[ UK /na‍ɪˈiːf/ ]
  1. a naive or inexperienced person
  1. marked by or showing unaffected simplicity and lack of guile or worldly experience
    this naive simple creature with wide friendly eyes so eager to believe appearances
    the naive assumption that things can only get better
    a teenager's naive ignorance of life
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How To Use naif In A Sentence

  • What were nothing more than the words of a teenage naif at a press conference soon turned into a media-generated pseudo-duel.
  • There was a time when naif alphabetters would have written it down the tracing of a purely deliquescent recidivist, possibly ambidextrous, snubnosed probably and presenting a strangely profound rainbowl in his (or her) occiput. Finnegans Wake
  • He is a naif artist who paints a magical world.
  • Barack Obama embraced this consensus during the campaign, only to be called a naif and an appeaser. Alan Fein: It's Not Good Luck, It's Consensus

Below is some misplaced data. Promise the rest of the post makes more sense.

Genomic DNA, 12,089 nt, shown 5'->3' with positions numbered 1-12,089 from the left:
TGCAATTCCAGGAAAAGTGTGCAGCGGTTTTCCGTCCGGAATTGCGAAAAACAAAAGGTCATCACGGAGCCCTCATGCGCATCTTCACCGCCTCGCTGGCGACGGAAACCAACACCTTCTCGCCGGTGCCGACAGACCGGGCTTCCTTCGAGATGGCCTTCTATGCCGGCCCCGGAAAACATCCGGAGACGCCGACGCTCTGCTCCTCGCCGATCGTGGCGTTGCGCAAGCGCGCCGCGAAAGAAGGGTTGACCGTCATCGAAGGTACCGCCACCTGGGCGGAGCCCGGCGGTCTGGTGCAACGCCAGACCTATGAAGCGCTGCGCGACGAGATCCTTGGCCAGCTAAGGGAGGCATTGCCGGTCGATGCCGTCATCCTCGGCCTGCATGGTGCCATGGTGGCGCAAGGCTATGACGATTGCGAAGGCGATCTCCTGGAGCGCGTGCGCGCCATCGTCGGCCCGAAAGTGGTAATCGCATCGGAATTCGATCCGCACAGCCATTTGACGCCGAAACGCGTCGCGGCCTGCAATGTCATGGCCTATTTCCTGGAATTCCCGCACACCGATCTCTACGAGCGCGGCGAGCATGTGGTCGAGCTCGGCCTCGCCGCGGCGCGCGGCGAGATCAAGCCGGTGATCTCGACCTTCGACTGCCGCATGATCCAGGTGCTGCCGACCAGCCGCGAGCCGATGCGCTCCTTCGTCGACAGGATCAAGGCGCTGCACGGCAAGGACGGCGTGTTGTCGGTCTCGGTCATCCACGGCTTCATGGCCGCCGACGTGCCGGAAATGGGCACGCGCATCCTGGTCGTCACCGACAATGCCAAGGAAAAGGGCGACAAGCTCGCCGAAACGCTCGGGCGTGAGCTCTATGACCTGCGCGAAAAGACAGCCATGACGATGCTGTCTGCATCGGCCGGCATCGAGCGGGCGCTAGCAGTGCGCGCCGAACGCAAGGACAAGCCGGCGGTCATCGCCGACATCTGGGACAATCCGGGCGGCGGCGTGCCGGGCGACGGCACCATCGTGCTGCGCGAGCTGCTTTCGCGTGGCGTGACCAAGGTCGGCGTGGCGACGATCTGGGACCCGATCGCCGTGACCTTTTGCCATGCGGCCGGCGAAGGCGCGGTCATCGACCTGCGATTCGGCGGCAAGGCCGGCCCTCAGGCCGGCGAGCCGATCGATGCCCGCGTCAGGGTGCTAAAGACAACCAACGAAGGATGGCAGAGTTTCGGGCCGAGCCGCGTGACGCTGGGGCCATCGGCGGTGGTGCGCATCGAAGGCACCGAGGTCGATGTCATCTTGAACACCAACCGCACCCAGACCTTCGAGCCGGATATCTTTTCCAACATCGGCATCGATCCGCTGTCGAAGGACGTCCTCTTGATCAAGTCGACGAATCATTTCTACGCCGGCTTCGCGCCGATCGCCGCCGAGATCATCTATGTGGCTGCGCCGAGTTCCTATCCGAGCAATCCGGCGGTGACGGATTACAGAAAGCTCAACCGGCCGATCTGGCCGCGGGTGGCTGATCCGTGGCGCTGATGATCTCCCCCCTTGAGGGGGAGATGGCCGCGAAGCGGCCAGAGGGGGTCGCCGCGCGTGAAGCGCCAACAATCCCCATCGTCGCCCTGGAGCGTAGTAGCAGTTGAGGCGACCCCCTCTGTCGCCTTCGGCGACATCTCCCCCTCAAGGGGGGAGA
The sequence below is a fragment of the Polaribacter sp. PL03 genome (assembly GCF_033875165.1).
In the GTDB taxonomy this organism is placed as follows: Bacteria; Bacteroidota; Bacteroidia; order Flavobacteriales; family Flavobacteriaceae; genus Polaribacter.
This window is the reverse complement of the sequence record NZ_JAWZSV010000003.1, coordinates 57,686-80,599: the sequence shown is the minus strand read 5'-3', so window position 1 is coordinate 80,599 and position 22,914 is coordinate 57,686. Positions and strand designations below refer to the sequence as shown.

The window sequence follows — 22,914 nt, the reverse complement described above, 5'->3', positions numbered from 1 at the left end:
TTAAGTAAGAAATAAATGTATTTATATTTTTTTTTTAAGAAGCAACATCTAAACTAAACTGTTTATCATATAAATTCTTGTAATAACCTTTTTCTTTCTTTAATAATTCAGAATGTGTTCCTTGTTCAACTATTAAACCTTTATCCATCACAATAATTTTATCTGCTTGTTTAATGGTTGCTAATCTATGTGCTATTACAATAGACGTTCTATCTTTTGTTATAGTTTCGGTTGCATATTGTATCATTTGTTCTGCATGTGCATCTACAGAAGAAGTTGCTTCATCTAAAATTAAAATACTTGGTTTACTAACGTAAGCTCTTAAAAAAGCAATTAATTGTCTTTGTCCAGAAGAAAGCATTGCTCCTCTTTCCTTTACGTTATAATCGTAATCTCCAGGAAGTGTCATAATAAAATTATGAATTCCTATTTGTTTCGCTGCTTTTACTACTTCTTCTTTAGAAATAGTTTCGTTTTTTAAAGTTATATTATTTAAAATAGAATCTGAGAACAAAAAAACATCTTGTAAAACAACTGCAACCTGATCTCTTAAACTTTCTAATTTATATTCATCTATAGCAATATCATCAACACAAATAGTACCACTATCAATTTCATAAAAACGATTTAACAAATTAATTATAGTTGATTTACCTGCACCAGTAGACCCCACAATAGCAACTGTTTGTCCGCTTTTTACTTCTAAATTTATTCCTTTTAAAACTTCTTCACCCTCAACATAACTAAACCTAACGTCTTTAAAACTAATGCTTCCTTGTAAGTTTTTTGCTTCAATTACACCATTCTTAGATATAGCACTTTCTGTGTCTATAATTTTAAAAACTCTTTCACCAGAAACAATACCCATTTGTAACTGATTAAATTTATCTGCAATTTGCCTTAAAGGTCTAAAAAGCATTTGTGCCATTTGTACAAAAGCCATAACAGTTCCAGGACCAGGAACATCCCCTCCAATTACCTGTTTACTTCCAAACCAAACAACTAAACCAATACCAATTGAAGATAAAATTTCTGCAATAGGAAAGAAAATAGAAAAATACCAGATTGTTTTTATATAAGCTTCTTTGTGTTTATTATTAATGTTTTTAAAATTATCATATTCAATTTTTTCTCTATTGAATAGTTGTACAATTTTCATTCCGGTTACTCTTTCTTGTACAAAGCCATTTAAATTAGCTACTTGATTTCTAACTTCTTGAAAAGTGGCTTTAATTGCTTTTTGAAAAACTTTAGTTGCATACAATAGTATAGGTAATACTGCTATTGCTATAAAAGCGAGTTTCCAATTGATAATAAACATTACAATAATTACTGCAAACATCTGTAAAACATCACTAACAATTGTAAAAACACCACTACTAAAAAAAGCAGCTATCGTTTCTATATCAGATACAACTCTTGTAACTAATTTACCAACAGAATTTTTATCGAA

• When investigators tracked down Tom's parents in California, producers had to rewrite the promotional copy for the show so it wouldn't make them look like such naifs.
  • It gets tiresome to do the google work for a 'naif'. White House Attacks Hillary Campaign
  • It is also a thing of beauty, with typography that's clever without being tricksy, saliva-inducing photography and cute little naif drawings.
  • The naif became the world's most famous exponent of bohemian life and, of course, a star in Parisian gay society.
  • “‘Mr. Coffee and Mr. Fixit,’” he asserts, “is written in faux-naïf Hemingway sentences as they might be spoken by an illiterate person.” Raymond Carver
  • If, that is, the naif didn't know this was the same Mitch McConnell who has turned filibustering into an art form. Top Stories
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